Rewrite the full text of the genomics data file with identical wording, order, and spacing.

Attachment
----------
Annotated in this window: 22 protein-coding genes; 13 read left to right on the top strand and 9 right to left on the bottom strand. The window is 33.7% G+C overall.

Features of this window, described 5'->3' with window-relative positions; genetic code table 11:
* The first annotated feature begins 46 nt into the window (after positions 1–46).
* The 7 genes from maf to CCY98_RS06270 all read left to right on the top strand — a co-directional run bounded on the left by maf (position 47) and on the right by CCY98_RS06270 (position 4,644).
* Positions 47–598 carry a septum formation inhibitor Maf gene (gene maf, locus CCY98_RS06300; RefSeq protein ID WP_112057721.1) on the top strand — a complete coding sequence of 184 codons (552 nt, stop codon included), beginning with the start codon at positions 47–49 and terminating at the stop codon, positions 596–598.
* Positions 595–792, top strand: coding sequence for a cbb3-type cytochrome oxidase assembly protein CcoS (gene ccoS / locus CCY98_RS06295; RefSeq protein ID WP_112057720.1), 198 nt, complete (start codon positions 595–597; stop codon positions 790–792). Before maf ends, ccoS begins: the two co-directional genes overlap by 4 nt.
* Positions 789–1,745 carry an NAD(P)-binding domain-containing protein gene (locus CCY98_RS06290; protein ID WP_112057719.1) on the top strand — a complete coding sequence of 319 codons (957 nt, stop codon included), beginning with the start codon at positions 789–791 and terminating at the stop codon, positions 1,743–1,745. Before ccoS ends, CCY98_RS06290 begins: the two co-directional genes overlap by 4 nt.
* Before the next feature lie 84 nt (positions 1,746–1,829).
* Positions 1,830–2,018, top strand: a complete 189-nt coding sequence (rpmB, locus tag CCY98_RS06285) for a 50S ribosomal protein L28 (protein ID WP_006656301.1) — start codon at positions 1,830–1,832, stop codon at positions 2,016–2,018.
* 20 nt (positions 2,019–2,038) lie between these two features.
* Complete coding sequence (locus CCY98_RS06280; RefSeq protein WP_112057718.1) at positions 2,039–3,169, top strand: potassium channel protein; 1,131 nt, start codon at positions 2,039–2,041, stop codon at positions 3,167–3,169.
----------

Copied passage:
Annotated in this window: 22 protein-coding genes; 13 read left to right on the top strand and 9 right to left on the bottom strand. The window is 33.7% G+C overall.

Features of this window, described 5'->3' with window-relative positions; genetic code table 11:
* The first annotated feature begins 46 nt into the window (after positions 1–46).
* The 7 genes from maf to CCY98_RS06270 all read left to right on the top strand — a co-directional run bounded on the left by maf (position 47) and on the right by CCY98_RS06270 (position 4,644).
* Positions 47–598 carry a septum formation inhibitor Maf gene (gene maf, locus CCY98_RS06300; RefSeq protein ID WP_112057721.1) on the top strand — a complete coding sequence of 184 codons (552 nt, stop codon included), beginning with the start codon at positions 47–49 and terminating at the stop codon, positions 596–598.
* Positions 595–792, top strand: coding sequence for a cbb3-type cytochrome oxidase assembly protein CcoS (gene ccoS / locus CCY98_RS06295; RefSeq protein ID WP_112057720.1), 198 nt, complete (start codon positions 595–597; stop codon positions 790–792). Before maf ends, ccoS begins: the two co-directional genes overlap by 4 nt.
* Positions 789–1,745 carry an NAD(P)-binding domain-containing protein gene (locus CCY98_RS06290; protein ID WP_112057719.1) on the top strand — a complete coding sequence of 319 codons (957 nt, stop codon included), beginning with the start codon at positions 789–791 and terminating at the stop codon, positions 1,743–1,745. Before ccoS ends, CCY98_RS06290 begins: the two co-directional genes overlap by 4 nt.
* Before the next feature lie 84 nt (positions 1,746–1,829).
* Positions 1,830–2,018, top strand: a complete 189-nt coding sequence (rpmB, locus tag CCY98_RS06285) for a 50S ribosomal protein L28 (protein ID WP_006656301.1) — start codon at positions 1,830–1,832, stop codon at positions 2,016–2,018.
* 20 nt (positions 2,019–2,038) lie between these two features.
* Complete coding sequence (locus CCY98_RS06280; RefSeq protein WP_112057718.1) at positions 2,039–3,169, top strand: potassium channel protein; 1,131 nt, start codon at positions 2,039–2,041, stop codon at positions 3,167–3,169.